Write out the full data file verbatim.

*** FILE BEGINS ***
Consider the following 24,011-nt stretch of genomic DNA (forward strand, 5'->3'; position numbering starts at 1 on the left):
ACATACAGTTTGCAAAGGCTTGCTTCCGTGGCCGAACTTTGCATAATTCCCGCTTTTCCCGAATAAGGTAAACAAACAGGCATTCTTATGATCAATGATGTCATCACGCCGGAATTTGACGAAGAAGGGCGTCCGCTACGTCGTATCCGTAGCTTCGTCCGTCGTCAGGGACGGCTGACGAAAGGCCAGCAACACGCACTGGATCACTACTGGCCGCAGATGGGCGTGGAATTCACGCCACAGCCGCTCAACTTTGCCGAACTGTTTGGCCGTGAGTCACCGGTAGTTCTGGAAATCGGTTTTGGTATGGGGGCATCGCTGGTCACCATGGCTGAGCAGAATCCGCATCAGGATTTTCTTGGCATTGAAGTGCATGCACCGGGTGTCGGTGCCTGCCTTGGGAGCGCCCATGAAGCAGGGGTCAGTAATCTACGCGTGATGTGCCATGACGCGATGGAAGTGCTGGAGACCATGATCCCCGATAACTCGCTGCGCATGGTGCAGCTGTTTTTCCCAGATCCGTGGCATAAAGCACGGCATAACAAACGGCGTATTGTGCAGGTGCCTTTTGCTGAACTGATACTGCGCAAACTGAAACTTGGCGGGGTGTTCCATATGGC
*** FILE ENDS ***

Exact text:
Consider the following 24,011-nt stretch of genomic DNA (forward strand, 5'->3'; position numbering starts at 1 on the left):
ACATACAGTTTGCAAAGGCTTGCTTCCGTGGCCGAACTTTGCATAATTCCCGCTTTTCCCGAATAAGGTAAACAAACAGGCATTCTTATGATCAATGATGTCATCACGCCGGAATTTGACGAAGAAGGGCGTCCGCTACGTCGTATCCGTAGCTTCGTCCGTCGTCAGGGACGGCTGACGAAAGGCCAGCAACACGCACTGGATCACTACTGGCCGCAGATGGGCGTGGAATTCACGCCACAGCCGCTCAACTTTGCCGAACTGTTTGGCCGTGAGTCACCGGTAGTTCTGGAAATCGGTTTTGGTATGGGGGCATCGCTGGTCACCATGGCTGAGCAGAATCCGCATCAGGATTTTCTTGGCATTGAAGTGCATGCACCGGGTGTCGGTGCCTGCCTTGGGAGCGCCCATGAAGCAGGGGTCAGTAATCTACGCGTGATGTGCCATGACGCGATGGAAGTGCTGGAGACCATGATCCCCGATAACTCGCTGCGCATGGTGCAGCTGTTTTTCCCAGATCCGTGGCATAAAGCACGGCATAACAAACGGCGTATTGTGCAGGTGCCTTTTGCTGAACTGATACTGCGCAAACTGAAACTTGGCGGGGTGTTCCATATGGC